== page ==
Remembering Sandhills Tiger

Sandhills Tiger Hamish Cargill

      Sandhills Tiger about to enter the arena at Burghley in 2011 and demonstrate his left half pass


Tiger died yesterday morning. I'll start at the end of the story, because stories like this deserve to get better, not worse. He suffered a sudden and dramatic organ failure, and was put down while getting the best care from his old friends at Agnes Banks Equine Clinic in Sydney.

He was 18, and still a champion.

I've never written about a horse dying before. All horses are special, but no other horse we've owned has had the same effect on our lives as Tiger. He was there for all the major moments - our first overseas eventing trip to New Zealand in 2007. The character-building drama of Adelaide Four Star in 2008. Rolex, Haras du Pin and Burghley in 2011.

They're all small individual events, but the stories that surround them are enormous. Tiger, with his unquestionable talent, was the catalyst for all of this.

Tiger wasn't an easy horse. He could be a fiery thoroughbred, with a stubborn streak that often showed itself at the worst times. Left half-pass was our Achilles heel for many years - not because he couldn't do it amazingly, but because it presented him with an amazing opportunity to be a prat. He could be in the midst of the most beautiful and balanced movement, and hit the anchors so fast you almost went over his ears. For a while there he introduced it as his signature move, and quite fittingly reintroduced it on the biggest stage at his last international event at Burghley in 2011.

He loved cross-country, and was one of the best gallopers you'll ever sit on. In this environment he was the ultimate eventing machine, and if you could find ten more like him you'd be well on your way to a gold medal.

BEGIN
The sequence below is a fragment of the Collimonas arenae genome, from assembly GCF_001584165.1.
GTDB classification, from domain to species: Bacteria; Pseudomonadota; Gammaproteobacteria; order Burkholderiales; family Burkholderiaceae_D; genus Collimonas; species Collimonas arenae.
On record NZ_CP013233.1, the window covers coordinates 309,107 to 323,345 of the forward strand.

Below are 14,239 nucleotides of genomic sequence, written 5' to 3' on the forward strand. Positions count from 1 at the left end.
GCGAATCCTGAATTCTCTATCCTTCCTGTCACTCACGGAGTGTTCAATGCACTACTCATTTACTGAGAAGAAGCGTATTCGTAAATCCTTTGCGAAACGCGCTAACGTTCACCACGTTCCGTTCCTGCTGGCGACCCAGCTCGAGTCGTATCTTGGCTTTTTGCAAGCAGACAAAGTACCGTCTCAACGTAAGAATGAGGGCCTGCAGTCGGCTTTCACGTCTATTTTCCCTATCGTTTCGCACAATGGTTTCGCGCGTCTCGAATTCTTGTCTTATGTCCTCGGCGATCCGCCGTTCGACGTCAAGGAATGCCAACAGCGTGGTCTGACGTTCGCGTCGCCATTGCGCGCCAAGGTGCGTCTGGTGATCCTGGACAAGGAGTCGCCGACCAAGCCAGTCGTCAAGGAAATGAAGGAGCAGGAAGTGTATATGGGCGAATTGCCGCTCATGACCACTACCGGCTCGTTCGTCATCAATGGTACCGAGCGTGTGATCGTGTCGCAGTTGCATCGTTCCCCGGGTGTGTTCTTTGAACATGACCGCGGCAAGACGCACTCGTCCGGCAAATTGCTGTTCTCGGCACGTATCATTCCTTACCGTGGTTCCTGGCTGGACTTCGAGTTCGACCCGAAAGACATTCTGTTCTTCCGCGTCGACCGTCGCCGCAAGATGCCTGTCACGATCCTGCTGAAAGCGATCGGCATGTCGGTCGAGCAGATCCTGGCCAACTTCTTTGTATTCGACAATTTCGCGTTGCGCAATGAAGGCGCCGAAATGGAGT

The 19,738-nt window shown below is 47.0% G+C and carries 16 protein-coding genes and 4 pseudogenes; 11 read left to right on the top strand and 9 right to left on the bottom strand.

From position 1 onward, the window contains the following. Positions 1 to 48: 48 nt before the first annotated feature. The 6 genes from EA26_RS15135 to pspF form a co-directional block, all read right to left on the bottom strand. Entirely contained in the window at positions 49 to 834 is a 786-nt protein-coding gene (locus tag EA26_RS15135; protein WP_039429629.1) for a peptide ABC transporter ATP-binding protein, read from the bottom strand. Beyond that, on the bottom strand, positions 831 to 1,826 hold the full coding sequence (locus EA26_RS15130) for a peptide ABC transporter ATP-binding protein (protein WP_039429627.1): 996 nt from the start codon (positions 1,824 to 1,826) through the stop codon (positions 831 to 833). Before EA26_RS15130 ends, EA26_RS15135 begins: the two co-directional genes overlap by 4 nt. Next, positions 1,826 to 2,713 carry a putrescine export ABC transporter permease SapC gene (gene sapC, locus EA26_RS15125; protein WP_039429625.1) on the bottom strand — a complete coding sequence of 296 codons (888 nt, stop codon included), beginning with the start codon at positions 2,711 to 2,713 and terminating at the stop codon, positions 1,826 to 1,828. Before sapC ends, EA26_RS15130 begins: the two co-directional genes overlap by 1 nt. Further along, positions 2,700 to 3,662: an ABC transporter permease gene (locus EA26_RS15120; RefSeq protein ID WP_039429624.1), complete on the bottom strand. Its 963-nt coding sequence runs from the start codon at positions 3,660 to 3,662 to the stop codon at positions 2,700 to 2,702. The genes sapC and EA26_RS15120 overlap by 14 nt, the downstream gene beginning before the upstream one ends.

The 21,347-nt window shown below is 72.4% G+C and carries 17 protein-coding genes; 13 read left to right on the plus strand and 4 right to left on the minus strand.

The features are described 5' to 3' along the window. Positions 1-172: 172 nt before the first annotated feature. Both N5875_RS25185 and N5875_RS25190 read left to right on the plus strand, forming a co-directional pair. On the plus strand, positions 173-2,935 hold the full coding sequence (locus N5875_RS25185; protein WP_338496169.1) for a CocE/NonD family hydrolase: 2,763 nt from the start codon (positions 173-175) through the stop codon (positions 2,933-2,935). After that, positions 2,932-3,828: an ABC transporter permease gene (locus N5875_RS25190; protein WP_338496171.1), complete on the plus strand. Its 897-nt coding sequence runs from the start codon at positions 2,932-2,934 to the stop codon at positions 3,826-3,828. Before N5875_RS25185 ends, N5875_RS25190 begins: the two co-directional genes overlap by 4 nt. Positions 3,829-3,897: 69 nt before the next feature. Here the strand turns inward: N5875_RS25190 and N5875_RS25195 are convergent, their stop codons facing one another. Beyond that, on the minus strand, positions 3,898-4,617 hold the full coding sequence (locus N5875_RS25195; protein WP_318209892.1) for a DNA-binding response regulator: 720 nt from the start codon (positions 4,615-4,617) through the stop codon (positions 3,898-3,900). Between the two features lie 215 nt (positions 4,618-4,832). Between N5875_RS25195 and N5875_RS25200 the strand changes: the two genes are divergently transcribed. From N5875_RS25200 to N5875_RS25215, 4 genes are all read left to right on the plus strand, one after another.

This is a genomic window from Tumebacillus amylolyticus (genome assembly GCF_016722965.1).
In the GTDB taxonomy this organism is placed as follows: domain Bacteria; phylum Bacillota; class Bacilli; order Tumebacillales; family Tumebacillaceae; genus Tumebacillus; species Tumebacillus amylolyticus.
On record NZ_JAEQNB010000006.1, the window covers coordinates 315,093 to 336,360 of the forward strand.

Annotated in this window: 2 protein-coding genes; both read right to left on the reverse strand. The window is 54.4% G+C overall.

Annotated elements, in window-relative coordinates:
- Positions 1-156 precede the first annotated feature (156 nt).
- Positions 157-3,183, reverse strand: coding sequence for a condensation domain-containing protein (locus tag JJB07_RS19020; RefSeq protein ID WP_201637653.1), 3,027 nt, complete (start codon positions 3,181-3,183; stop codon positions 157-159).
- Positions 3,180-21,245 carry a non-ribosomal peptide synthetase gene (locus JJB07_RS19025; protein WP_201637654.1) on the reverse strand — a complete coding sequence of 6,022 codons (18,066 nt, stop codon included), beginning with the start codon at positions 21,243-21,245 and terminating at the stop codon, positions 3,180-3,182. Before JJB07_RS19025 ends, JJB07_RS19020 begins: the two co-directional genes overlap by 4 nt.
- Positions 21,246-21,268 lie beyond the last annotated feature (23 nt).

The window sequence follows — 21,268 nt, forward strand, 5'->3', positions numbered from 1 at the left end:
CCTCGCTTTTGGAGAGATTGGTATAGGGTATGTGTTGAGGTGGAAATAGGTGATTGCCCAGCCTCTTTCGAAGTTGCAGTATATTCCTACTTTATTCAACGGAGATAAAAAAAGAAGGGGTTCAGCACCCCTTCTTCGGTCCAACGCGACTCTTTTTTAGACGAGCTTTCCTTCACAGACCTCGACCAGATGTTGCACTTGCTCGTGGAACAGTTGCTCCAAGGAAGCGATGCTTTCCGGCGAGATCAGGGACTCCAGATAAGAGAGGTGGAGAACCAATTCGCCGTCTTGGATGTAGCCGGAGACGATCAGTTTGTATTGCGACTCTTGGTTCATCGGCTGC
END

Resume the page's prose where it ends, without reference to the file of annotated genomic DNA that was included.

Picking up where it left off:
His jumping style was always different. He didn't so much bend his knees, as spring higher into the air. As the jumps got bigger, he went higher - it wasn't the easiest jump to sit on, so on occasion I went higher too.

Trot-up was always an exercise in survival. For a thoroughbred, he could be the best mover in the field, and would often add to the excitement by showing off his acrobatic skills. No matter how many big three day events he did, and no matter how calm or intense the atmosphere, it was something he never grew out of. I have no doubt that he enjoyed the display.

He was also a jet-setter. Australia. New Zealand. The USA. France. England. Hong Kong. Alaska. Ireland. Tiger touched down, passed through, lived or competed in all of these places. He saw more of the world than most people ever will, greeting people of all nationalities with his trademark grumpiness.

I watched Tiger at his last competition just over a week ago. He looked at his absolute best jumping around 95 centimetres in his same old unique style, providing phenomenal experience to an eventer of the next generation.

In this way, Tiger won't be remembered for winning a four star or a gold medal. He'll be remembered for the experiences he gave to me, and many others.

Life is shaped by many things. Ours have been shaped by this incredible horse.

So thank you Tiger. And goodbye.



Read Hamish Cargill's insights into the eventing world here